Buried targets pose a serious threat to modern soldiers and civilians alike, thus detecting them from a safe standoff distance is an important step in their remediation. Many successful vehicle-based detection systems have been designed to utilize forward-looking ground penetrating radar (FLGPR) for buried target detection at a distance, however, FLGPR has an inherently low signal-to-clutter-ratio (SCR) so its performance is limited. To address this limitation, suites of sensors have been added to some of these vehicle-based systems. In this work we utilize data from these various sensors to improve the buried target classification accuracy. Specifically, we present features extracted from FLGPR, lidar, and thermal- and visible-spectrum camera data, then fuse the various features using a kernel-based classifier. Our results indicate that fusing these multimodal features yields a higher classification performance than utilizing data from the FLGPR alone. We also analyze each sensor's incremental improvement of classification accuracy by performing numerous experiments with different permutations of the sensors.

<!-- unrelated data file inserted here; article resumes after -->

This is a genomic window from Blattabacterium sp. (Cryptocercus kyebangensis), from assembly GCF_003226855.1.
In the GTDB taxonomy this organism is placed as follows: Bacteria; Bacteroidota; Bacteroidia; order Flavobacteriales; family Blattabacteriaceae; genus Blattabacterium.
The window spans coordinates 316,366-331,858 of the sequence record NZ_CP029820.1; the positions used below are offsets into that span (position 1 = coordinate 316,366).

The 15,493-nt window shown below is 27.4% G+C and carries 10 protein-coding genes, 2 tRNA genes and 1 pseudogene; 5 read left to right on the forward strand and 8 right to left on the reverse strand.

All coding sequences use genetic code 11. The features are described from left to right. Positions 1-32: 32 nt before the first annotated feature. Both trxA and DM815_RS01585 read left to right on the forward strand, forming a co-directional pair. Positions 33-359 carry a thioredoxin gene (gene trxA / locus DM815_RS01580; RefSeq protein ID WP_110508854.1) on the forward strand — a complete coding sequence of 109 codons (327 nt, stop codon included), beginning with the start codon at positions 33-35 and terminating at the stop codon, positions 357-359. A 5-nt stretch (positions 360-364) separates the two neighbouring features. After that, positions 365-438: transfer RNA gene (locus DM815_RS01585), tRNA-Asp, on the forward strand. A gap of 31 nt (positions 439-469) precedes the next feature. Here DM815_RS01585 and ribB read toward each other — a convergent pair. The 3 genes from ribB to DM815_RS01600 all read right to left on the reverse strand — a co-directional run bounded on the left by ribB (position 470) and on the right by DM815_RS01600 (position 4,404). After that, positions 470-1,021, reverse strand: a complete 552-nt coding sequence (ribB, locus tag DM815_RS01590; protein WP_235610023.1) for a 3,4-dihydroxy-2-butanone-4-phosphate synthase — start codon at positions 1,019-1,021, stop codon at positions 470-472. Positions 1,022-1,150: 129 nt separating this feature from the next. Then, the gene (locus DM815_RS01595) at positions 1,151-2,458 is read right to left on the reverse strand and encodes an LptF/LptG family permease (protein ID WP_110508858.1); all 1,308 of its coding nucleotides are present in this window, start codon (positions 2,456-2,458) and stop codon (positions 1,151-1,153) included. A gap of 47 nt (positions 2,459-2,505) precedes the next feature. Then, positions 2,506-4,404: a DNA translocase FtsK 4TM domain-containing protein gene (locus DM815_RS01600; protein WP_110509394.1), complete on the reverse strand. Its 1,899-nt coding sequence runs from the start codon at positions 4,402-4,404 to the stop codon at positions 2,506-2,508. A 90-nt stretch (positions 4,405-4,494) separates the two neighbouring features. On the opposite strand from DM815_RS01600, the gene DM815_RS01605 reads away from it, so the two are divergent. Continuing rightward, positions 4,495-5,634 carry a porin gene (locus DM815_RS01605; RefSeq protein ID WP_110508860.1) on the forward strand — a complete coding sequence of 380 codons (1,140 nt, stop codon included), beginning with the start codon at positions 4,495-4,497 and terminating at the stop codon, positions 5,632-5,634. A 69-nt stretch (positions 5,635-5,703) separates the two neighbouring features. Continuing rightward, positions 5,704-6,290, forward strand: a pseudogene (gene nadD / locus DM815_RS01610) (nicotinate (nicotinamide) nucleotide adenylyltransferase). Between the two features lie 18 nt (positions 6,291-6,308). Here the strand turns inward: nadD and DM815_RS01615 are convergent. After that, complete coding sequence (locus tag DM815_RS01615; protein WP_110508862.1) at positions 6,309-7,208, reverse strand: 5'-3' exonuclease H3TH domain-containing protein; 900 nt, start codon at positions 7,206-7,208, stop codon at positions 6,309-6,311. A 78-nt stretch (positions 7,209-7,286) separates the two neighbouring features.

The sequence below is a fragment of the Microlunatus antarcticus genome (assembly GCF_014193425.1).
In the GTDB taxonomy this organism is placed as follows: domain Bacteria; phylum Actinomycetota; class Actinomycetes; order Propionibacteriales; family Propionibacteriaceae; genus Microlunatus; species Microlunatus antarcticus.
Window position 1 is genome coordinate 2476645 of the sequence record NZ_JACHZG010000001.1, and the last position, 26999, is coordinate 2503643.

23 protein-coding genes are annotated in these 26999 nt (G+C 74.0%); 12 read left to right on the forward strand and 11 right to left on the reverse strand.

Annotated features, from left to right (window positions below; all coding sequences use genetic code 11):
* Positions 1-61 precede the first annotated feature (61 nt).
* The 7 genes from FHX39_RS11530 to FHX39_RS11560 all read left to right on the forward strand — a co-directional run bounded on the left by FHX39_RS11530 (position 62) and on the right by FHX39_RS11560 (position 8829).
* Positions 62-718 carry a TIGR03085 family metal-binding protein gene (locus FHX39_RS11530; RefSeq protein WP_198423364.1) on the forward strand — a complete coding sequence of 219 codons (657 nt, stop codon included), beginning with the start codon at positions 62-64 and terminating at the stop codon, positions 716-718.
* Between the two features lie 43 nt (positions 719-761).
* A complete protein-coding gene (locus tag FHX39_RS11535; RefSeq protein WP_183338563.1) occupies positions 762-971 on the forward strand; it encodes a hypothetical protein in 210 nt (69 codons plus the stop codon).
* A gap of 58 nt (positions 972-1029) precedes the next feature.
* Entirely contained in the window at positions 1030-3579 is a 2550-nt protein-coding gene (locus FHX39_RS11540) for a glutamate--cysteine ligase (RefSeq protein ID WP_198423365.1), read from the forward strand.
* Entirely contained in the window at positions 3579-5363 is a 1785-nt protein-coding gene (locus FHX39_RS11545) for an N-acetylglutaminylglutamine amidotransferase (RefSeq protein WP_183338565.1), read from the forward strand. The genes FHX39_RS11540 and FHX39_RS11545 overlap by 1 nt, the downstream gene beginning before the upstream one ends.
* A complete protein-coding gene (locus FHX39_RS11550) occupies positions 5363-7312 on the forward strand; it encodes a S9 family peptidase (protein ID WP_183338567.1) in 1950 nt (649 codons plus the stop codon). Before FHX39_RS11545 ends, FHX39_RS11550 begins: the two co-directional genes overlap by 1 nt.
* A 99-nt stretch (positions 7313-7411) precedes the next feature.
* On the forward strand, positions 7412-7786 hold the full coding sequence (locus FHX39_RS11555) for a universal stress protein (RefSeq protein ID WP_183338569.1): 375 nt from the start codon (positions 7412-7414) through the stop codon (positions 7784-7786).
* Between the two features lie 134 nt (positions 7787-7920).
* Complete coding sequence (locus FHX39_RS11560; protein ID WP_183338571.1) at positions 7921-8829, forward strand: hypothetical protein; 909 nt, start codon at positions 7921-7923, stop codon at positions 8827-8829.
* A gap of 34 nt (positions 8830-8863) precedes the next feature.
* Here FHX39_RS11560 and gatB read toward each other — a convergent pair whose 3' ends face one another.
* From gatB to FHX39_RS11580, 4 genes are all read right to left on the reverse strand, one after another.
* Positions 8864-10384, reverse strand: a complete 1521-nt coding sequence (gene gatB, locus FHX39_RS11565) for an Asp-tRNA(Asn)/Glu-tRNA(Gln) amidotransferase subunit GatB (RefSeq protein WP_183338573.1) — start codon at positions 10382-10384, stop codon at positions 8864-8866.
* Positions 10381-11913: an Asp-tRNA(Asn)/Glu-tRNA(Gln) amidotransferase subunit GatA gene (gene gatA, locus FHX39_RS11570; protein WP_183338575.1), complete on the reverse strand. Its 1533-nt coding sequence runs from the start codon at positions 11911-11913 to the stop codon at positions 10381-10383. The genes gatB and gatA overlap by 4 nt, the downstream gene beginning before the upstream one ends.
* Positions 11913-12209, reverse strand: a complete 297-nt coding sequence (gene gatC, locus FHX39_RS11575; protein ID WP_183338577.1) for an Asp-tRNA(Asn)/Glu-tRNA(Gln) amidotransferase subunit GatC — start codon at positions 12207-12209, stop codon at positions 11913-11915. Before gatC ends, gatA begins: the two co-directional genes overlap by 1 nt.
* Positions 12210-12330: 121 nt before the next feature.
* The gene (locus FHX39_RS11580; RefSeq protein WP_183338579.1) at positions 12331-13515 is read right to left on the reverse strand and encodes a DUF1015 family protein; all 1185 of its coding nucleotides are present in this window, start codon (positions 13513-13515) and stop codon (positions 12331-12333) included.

Anthony J. Pinar, Timothy C. Havens, and Adam Webb, "Multisensor fusion of FLGPR and thermal and visible-spectrum cameras for standoff detection of buried
objects," Proc. SPIE 10182, Detection and Sensing of Mines, Explosive Objects, and Obscured Targets XXII, 101821A (Presented at SPIE Defense + Security: April 12, 2017; Published: 3 May 2017); https://doi.org/10.1117/12.2262674.
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